Post Disaster reconstruction projects

Post Disaster reconstruction projects"La Betania" in Honduras, Central America.
EcoSur E-magazine starts a series discussing different experiences in reconstruction projects.
In this first issue we look at a project implemented by the Honduran network partner “EcoViDe” after hurricane “Mitch” in 1998.
The project grew out of the emergency work and the EcoSouth network was able to connect EcoViDe with the “Swiss Red Cross” who financed the project together with  “Swiss Solidarity”.

Situation at the time of the emergency
Hurricane “Mitch” hit Honduras end of October 1998 and the strongest rainfall ever swelled the rivers until they swallowed whole communities lining their banks. Some 200,000 houses were destroyed or severely damaged, in top of a housing deficit of 700,000.   Total damage was estimated  close to 4 billion USD which is more than two thirds of Honduras annual gross domestic product.

Many international organizations moved fast to promise funds, mainly  to the  non-governmental relief- and development agencies.  The need to act quickly combined with logistical difficulties and a lack of effective management on the part of an overwhelmed Honduras government resulting in an improvised and uncoordinated effort. The process was slowed down by the fact that no suitable land was available. Wherever a plot could be purchased, there was no municipal or national body able to provide infrastructural support. Some International donors resolved to install basic infrastructure on their own cost, others shipped water in during construction.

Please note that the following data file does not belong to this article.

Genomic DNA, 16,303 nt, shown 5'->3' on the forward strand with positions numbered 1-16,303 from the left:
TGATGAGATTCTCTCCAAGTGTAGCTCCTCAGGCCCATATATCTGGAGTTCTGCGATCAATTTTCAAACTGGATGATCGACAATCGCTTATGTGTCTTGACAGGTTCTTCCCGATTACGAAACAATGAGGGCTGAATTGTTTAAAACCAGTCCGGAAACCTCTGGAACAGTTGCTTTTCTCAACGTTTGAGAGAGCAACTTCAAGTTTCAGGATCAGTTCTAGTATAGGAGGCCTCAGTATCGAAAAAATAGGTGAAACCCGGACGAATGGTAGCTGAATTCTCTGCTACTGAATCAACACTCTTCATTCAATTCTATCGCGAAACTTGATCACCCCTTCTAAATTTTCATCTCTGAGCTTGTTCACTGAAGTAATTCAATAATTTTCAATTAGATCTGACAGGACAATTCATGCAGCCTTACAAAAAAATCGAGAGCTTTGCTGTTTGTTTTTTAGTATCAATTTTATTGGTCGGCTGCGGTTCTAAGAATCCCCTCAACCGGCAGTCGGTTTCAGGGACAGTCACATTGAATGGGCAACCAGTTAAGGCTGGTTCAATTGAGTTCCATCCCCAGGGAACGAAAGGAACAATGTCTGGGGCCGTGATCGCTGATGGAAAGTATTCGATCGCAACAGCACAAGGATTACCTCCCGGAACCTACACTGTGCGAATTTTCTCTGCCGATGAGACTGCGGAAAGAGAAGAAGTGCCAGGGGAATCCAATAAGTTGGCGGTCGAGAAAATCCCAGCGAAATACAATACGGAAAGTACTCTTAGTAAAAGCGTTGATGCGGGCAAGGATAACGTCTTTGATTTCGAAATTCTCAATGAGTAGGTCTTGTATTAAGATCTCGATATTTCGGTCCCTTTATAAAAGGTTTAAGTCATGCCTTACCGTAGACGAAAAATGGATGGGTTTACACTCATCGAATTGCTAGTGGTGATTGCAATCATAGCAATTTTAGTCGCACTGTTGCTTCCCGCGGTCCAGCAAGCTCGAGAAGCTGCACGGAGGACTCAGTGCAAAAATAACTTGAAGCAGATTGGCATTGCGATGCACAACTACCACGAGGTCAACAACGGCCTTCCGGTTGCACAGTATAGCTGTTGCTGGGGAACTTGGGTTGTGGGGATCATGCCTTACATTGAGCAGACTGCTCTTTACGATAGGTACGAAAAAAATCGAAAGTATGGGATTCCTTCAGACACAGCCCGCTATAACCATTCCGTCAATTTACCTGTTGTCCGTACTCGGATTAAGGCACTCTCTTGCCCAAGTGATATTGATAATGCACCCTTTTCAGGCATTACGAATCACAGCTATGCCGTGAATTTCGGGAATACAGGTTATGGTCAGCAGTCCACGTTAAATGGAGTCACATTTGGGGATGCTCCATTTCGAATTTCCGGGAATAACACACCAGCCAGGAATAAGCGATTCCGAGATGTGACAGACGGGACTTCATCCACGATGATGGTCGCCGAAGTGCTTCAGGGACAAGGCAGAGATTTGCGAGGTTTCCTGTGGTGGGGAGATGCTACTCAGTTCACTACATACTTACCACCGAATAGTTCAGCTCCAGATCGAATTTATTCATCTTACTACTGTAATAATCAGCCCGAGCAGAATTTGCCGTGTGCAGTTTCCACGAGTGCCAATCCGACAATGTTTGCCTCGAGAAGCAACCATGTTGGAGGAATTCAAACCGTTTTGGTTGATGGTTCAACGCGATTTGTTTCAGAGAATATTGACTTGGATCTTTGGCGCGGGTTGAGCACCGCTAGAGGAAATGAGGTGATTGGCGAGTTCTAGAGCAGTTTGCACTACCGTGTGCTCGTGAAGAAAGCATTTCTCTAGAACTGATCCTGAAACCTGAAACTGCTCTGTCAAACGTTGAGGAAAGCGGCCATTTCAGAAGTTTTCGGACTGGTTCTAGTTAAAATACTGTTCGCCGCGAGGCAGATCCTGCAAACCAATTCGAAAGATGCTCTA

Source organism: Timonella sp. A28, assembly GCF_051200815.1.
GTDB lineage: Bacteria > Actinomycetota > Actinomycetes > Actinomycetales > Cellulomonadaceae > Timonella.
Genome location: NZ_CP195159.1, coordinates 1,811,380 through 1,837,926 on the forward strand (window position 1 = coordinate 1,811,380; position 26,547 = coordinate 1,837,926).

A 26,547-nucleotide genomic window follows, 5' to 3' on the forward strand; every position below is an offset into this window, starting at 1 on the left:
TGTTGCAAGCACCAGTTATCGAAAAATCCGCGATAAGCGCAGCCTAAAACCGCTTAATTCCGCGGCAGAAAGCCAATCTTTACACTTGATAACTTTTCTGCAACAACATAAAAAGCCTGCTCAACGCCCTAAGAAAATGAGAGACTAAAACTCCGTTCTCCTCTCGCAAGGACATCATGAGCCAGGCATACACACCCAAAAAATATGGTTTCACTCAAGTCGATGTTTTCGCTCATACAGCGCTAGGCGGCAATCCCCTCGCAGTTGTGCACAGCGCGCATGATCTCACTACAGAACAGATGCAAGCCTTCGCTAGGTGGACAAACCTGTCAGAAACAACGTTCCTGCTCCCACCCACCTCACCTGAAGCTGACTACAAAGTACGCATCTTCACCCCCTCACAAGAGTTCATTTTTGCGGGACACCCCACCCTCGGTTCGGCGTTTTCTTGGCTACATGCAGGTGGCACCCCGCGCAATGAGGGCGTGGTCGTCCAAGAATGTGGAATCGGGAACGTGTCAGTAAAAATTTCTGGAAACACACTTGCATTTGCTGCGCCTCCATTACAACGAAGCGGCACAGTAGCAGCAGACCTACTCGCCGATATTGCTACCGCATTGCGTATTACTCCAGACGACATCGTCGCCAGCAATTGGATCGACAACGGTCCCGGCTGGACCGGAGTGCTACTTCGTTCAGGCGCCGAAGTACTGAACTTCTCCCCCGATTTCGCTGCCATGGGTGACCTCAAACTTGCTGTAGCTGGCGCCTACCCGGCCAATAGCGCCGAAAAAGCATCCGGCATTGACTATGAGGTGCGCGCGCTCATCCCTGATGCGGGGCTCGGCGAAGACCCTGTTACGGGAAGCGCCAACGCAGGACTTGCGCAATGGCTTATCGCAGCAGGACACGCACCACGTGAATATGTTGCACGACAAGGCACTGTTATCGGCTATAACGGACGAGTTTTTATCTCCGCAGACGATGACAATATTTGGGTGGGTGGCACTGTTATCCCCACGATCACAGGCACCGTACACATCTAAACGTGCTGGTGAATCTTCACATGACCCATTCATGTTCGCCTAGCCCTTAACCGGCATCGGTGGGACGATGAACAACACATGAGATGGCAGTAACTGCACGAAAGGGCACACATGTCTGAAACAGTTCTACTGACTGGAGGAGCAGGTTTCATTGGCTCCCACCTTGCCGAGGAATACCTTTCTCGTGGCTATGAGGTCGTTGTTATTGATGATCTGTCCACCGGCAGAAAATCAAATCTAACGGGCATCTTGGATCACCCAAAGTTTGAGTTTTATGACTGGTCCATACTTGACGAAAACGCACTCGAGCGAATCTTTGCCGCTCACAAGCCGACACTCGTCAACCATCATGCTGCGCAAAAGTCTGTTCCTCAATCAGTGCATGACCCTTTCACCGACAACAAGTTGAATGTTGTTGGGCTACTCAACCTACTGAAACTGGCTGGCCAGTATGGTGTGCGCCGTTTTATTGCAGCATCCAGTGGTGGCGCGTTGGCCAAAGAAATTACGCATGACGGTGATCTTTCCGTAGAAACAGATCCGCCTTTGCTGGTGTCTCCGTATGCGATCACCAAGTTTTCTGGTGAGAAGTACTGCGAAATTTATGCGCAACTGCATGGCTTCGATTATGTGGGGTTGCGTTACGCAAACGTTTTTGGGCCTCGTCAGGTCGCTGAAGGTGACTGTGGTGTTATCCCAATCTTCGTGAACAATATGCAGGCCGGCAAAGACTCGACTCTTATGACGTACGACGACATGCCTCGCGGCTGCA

The project
The project concentrated on building a new community with families who had lived in a high risk area.  Tegucigalpa, the capital of Honduras, is embedded between hills and virtually no level plot of land can be found.   To EcoViDe it was obvious that the growth area of Tegucigalpa was towards the north, where in the Amarateca valley a new industrial area was being developed, however, no suitable plot at affordable cost could be sourced.

When the National Government decided to dedicate a farm in the foothills of Amarateca to build a satellite town, EcoViDe and the Betania grassroots committee were the first ones to decide.

After careful planning, construction was able to start 18 months after Mitch, and it took 18 months to finish 317 houses with assisted self help. Every family contributed 150 days of labour.

EcoSouth network provided efficient backstopping and set up a management  and controlling system that   kept costs under control in spite of inflation and  was able to predict months before completion that financial overdraft would be less than 1% !
E-magazine had reported on this project in its November 2004 issue.


La Betania revisited in 2008
Charlotte Belli, Psychologist from Nicaragua visited la Betania and her collected impressions  show exceptional high satisfaction among the beneficiaries. This undoubtedly is a positive side effect of the drawn-out time of insecurity without land, when the donor agency was threatening to withdraw its support and EcoViDe was able to form a strong community organization in Betania and the people learned to fight for their dream.

The report from Lic. Belli can be downloaded here (only Spanish):
pdf la_betania_impacto_social 07/06/2008,13:32 359.06 Kb

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Martín Meléndez
Dominican
Civil Engineer
Spanish and English
Microconcrete roofing tiles (MCR), CP 40 (alternative cement), adobe, tapial, burnt clay bricks, social organization, workshop planning for MCR and alternative cement, setup and implementation of housing projects, disaster prevention in construction

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